Hurricanes, Climate Change, Pope Francis, and the PoorSeptember 20, 2017
The Black Family Is Struggling, and It’s Not Because of SlaverySeptember 20, 2017
By Marshall Connolly (CALIFORNIA NETWORK), Catholic Online, 9/19/2017
President Trump has addressed the UN, using the opportunity to put North Korea and Iran on notice, and to emphasize that he will advocate in the American interest before all others. He also called for democracy in Venezuela while criticizing socialism and communism. The President also made clear that trade deals will have to benefit the American people, not just powerful corporations and other nations.
President Trump delivered his first speech to the UN this morning.
LOS ANGELES, CA (California Network) — President Trump has delivered his first address to the UN, a speech that touched on several points that are important to the American people. He opened by praising the strength of the American economy, Wall Street and the return of jobs for American workers.
The president’s most notable comment was a pledge to “destroy North Korea,” referring to Kim Jong Un as “Rocket Man.”
“The United States has great strength and patience, but if it is forced to defend itself or its allies, we will have no choice but to totally destroy North Korea. Rocket Man is on a suicide mission for himself and for his regime. The United States is ready, willing, and able, but hopefully this will not be necessary.”
The President delivered the statement in the context of a plea to the UN to do its job of finding a peaceful solution to the problem in North Korea. He also thanked Russia and China for their role in supporting new sanctions on the rogue state.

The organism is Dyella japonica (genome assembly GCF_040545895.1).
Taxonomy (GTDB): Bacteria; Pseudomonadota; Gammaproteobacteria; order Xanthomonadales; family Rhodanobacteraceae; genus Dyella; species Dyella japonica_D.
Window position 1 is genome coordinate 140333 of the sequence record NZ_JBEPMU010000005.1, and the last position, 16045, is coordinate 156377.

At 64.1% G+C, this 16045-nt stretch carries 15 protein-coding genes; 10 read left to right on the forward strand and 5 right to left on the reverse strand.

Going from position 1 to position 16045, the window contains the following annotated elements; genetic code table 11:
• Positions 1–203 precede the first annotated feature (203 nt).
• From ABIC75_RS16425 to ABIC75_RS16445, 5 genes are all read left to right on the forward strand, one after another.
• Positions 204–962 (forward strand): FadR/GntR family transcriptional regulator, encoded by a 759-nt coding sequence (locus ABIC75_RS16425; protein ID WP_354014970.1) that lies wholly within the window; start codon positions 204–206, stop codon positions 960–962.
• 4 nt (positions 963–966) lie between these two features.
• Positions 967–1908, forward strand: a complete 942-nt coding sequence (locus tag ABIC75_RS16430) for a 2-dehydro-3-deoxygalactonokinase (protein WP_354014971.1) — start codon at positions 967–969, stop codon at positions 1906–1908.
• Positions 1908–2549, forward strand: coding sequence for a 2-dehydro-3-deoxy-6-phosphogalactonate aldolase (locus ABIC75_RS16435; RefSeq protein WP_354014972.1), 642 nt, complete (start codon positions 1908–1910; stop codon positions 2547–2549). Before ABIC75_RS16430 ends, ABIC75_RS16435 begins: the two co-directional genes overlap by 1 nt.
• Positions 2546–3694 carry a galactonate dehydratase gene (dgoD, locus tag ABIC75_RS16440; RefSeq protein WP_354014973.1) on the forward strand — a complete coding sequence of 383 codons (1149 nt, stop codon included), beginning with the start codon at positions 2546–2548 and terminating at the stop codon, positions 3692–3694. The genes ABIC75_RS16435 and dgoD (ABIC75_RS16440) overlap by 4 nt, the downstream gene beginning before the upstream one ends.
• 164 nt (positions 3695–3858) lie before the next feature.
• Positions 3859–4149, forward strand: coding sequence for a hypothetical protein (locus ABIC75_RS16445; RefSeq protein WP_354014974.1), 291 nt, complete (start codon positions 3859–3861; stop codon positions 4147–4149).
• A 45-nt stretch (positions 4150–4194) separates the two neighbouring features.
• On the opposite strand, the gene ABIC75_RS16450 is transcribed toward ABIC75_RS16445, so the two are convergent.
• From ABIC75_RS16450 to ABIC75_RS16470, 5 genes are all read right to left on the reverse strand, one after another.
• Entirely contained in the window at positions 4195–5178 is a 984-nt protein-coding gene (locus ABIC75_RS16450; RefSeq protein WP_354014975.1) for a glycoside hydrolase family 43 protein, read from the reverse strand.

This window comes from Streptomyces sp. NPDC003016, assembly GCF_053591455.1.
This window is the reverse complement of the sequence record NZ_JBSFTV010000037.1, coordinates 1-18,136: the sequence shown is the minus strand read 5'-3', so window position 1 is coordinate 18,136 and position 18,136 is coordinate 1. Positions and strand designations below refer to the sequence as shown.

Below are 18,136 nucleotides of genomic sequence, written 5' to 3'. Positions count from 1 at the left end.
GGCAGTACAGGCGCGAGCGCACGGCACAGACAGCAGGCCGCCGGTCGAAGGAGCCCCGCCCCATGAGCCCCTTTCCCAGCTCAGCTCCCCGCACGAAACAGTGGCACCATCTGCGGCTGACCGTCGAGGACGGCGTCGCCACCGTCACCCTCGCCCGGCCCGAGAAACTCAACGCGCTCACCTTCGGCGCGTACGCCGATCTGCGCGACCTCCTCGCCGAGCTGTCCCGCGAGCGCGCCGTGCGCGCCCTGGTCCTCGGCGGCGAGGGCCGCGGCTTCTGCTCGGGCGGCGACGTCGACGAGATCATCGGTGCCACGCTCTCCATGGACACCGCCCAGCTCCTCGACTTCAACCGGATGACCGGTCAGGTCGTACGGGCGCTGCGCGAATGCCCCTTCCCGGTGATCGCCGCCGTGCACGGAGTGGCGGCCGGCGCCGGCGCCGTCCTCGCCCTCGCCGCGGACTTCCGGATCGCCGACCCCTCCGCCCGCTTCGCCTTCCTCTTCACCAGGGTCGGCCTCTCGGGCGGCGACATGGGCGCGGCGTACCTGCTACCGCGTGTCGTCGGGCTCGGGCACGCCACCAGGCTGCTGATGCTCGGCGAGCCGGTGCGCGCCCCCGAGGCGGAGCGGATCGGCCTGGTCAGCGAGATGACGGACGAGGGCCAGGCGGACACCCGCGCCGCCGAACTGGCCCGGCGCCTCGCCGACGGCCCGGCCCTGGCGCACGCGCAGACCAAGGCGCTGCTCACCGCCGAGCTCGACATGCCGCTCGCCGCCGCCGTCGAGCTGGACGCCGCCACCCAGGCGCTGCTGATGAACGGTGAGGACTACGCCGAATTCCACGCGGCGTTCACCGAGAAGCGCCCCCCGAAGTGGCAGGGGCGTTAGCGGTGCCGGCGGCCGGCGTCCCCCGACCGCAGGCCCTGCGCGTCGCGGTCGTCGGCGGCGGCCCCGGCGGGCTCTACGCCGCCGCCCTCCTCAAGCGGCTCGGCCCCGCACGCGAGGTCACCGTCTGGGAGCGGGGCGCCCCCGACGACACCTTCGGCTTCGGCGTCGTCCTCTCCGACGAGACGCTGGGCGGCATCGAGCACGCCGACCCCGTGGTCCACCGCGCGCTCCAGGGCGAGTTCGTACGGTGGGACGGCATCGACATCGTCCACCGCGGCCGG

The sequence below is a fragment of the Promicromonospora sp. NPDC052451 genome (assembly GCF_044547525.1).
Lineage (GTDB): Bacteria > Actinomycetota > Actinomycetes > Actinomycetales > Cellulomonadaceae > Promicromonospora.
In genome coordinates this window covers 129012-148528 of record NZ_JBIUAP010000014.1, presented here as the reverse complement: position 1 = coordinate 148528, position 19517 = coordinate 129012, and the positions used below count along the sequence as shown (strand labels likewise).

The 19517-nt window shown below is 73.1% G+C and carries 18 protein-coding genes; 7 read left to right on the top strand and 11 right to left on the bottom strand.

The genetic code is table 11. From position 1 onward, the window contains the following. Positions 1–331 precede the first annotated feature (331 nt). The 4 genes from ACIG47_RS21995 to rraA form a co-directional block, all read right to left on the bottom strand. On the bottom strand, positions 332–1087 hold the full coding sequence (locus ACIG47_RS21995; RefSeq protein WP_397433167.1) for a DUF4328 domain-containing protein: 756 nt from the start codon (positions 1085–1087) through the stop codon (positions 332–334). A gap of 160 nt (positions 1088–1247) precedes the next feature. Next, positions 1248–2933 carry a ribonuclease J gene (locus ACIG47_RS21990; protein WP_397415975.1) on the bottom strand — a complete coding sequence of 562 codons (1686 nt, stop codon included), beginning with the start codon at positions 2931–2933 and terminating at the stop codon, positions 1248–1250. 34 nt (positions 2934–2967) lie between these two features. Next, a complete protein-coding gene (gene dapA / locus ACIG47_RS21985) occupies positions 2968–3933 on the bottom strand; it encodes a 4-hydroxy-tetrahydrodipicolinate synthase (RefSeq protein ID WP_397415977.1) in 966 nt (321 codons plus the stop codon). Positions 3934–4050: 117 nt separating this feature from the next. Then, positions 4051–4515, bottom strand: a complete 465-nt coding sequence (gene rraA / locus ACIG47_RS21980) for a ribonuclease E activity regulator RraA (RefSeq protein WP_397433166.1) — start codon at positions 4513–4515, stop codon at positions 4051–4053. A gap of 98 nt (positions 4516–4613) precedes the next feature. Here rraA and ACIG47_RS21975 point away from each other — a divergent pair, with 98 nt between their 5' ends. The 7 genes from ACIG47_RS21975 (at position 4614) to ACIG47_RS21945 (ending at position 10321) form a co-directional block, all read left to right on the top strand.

President Trump pointed out that the UN was established to solve problems peacefully without resort to war. He pointed out the U.S. pays 22 percent of the UN budget, which would be a good investment if the organization succeeded in keeping peace and negotiating fair settlements. The implication of his remark is that if the UN cannot do its job, then it is a bad investment.
His most popular comment was a pledge that he would look after the interests of the American people first, and that every leader has an obligation to serve their own people and their national interests first. The statement drew applause from the majority of those in attendance.
“I will always put America first,” he said.
President Trump also spoke about Iran, criticizing the deal the U.S. struck with the country under Obama in exchange for halting their nuclear program. He referred to the deal as one of the worst ever accepted by the United States and hinted that it would be revisited soon.
He also spoke about terrorism and state sponsorship of terrorism, pointing out that Iran sponsored Hezbollah, as well as civil war in Yemen, and the Assad regime. Trump warned that he had changed the rules of engagement for fighting terrorists around the world.
He also spoke about the refugee crisis in the Middle East and pointed out it was ten times less expensive to support people close to the region than to host them in various countries around the globe.
The President also spoke about trade and insisted the United States should benefit from deals, especially the middle class. Trump reaffirmed his commitment to strengthen the middle class.
Finally, Trump focused on Venezuela and socialism and communism in general. He criticized the government there and added that sanctions on Cuba would not be lifted until reforms were adopted.
The President did not address the Paris Climate Accord, which some had hoped he would. He has previously made clear the U.S. will be exiting the climate change deal which many see as unfair against the United States.